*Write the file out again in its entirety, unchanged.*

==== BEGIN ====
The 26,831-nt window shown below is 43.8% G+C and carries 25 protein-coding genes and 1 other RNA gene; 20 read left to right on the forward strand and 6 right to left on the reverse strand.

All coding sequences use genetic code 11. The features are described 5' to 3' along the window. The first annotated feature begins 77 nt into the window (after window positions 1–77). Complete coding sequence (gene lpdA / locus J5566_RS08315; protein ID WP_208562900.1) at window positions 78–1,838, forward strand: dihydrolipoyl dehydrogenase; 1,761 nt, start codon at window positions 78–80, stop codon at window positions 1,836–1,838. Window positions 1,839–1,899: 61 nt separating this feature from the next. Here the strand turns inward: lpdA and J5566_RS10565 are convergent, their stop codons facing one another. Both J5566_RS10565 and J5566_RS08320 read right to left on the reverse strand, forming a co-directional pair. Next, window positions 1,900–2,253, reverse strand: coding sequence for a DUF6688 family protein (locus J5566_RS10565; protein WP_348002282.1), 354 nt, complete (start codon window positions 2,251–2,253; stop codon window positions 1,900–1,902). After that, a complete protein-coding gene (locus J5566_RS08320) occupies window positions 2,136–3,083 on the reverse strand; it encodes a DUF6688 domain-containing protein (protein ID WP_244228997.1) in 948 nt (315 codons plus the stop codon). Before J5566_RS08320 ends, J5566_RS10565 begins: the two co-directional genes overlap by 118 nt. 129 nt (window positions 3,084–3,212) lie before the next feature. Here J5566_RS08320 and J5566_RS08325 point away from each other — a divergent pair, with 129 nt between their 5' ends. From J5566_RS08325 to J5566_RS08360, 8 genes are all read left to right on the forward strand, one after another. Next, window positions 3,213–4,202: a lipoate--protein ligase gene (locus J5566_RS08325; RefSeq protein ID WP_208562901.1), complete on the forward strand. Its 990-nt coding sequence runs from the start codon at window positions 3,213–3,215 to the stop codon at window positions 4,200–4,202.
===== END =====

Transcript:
The 26,831-nt window shown below is 43.8% G+C and carries 25 protein-coding genes and 1 other RNA gene; 20 read left to right on the forward strand and 6 right to left on the reverse strand.

All coding sequences use genetic code 11. The features are described 5' to 3' along the window. The first annotated feature begins 77 nt into the window (after window positions 1–77). Complete coding sequence (gene lpdA / locus J5566_RS08315; protein ID WP_208562900.1) at window positions 78–1,838, forward strand: dihydrolipoyl dehydrogenase; 1,761 nt, start codon at window positions 78–80, stop codon at window positions 1,836–1,838. Window positions 1,839–1,899: 61 nt separating this feature from the next. Here the strand turns inward: lpdA and J5566_RS10565 are convergent, their stop codons facing one another. Both J5566_RS10565 and J5566_RS08320 read right to left on the reverse strand, forming a co-directional pair. Next, window positions 1,900–2,253, reverse strand: coding sequence for a DUF6688 family protein (locus J5566_RS10565; protein WP_348002282.1), 354 nt, complete (start codon window positions 2,251–2,253; stop codon window positions 1,900–1,902). After that, a complete protein-coding gene (locus J5566_RS08320) occupies window positions 2,136–3,083 on the reverse strand; it encodes a DUF6688 domain-containing protein (protein ID WP_244228997.1) in 948 nt (315 codons plus the stop codon). Before J5566_RS08320 ends, J5566_RS10565 begins: the two co-directional genes overlap by 118 nt. 129 nt (window positions 3,084–3,212) lie before the next feature. Here J5566_RS08320 and J5566_RS08325 point away from each other — a divergent pair, with 129 nt between their 5' ends. From J5566_RS08325 to J5566_RS08360, 8 genes are all read left to right on the forward strand, one after another. Next, window positions 3,213–4,202: a lipoate--protein ligase gene (locus J5566_RS08325; RefSeq protein ID WP_208562901.1), complete on the forward strand. Its 990-nt coding sequence runs from the start codon at window positions 3,213–3,215 to the stop codon at window positions 4,200–4,202.